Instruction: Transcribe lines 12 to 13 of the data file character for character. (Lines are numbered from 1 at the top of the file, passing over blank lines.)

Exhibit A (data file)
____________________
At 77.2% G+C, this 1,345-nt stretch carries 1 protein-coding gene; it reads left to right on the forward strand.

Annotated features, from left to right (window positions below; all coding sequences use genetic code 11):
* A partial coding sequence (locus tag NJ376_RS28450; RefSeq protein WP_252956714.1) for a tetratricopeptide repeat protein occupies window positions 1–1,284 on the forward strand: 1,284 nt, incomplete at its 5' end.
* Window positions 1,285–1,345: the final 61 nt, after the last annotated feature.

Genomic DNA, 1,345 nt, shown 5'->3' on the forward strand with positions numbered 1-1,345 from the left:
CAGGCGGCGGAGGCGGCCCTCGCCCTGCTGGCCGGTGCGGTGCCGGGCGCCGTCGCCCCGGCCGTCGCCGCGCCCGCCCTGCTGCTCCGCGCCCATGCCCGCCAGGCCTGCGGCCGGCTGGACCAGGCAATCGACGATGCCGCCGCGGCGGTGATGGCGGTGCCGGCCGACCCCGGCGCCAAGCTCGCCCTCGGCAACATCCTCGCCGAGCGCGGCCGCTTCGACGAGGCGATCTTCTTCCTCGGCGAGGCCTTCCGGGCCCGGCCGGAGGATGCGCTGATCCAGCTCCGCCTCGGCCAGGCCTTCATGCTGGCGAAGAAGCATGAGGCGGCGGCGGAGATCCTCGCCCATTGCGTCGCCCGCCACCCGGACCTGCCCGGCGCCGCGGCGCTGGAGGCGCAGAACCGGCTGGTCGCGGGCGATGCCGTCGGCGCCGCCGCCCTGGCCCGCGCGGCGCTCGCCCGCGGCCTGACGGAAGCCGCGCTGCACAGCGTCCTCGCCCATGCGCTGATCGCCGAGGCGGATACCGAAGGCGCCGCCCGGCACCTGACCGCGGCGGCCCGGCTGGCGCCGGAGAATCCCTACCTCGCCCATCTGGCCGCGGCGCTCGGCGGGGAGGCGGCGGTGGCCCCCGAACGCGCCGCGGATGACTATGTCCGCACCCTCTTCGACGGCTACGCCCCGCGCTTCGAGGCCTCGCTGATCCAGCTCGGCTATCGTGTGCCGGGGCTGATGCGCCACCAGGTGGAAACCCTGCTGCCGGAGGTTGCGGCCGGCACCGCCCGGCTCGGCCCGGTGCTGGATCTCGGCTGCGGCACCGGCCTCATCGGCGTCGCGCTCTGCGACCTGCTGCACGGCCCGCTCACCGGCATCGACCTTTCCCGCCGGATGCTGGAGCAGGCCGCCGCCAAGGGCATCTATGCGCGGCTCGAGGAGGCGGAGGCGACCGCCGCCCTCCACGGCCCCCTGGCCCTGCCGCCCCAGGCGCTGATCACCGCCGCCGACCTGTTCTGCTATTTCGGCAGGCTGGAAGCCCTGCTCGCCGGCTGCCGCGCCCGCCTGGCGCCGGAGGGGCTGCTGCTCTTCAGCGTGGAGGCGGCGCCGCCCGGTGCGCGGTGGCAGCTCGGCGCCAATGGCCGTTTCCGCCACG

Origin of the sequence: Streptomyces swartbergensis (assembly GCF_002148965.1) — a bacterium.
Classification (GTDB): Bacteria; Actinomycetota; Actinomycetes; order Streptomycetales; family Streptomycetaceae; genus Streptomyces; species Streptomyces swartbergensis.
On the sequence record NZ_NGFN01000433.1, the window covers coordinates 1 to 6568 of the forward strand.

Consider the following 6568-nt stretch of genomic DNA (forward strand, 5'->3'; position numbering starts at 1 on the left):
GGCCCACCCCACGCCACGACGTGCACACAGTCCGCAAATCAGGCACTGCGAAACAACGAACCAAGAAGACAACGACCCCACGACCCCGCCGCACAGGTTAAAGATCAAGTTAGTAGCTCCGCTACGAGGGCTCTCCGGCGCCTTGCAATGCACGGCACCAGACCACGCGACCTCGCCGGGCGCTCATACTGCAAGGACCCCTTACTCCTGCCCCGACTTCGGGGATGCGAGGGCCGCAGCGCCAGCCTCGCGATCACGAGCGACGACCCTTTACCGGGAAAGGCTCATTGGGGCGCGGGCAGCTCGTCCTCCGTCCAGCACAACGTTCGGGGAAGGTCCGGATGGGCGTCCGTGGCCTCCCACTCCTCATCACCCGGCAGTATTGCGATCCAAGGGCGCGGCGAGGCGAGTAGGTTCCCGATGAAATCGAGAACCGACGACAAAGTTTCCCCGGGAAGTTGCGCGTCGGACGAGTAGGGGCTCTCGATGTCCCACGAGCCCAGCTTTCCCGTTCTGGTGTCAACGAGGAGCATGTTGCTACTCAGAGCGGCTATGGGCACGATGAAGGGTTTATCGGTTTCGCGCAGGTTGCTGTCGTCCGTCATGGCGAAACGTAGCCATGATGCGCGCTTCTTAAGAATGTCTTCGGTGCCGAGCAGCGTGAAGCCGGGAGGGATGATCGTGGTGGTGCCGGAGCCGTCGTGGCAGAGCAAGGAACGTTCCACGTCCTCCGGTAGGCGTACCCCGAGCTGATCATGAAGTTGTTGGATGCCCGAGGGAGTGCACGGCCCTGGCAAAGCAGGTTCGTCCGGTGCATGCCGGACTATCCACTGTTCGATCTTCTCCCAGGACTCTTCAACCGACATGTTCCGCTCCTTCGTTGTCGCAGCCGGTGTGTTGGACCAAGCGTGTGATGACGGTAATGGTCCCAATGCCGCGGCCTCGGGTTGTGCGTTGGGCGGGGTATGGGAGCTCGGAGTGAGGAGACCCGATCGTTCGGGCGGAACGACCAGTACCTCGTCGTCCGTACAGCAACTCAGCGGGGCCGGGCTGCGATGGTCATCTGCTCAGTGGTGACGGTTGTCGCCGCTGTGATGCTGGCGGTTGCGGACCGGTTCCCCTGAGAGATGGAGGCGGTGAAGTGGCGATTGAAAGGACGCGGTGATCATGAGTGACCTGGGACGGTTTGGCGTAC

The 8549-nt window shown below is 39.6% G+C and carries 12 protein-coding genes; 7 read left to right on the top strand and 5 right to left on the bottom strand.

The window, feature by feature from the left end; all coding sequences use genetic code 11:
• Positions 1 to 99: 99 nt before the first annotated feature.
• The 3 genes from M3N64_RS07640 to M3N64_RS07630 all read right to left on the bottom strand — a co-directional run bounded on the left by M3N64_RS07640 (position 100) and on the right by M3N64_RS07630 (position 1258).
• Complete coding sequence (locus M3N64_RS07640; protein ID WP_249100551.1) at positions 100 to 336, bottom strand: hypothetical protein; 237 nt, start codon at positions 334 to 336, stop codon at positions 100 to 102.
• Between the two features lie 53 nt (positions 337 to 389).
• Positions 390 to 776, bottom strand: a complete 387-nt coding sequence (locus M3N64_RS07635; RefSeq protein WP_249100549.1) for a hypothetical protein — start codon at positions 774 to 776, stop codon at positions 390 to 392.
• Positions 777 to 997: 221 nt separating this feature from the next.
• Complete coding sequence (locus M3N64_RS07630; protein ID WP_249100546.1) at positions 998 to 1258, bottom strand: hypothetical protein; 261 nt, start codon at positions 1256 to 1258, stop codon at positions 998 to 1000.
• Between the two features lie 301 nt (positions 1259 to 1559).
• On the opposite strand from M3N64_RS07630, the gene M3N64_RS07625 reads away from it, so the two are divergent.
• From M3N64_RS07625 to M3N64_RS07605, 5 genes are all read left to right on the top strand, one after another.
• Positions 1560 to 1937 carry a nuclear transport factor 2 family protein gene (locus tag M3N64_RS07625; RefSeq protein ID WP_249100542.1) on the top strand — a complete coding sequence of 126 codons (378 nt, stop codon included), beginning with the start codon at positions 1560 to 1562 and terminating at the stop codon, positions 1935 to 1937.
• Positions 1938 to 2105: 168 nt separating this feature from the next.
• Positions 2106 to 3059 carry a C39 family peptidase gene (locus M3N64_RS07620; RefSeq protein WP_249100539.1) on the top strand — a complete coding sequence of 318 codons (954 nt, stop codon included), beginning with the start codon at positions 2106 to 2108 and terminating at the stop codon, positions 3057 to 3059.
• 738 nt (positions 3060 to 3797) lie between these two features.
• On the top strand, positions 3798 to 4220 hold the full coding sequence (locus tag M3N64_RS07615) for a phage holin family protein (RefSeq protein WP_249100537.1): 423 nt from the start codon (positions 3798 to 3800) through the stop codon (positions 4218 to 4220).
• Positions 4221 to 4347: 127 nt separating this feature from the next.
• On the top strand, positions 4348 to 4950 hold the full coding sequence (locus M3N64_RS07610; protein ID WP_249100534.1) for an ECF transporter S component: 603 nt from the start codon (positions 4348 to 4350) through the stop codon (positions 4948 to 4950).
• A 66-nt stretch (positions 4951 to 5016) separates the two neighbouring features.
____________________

The 8549-nt window shown below is 39.6% G+C and carries 12 protein-coding genes; 7 read left to right on the top strand and 5 right to left on the bottom strand.

The window, feature by feature from the left end; all coding sequences use genetic code 11: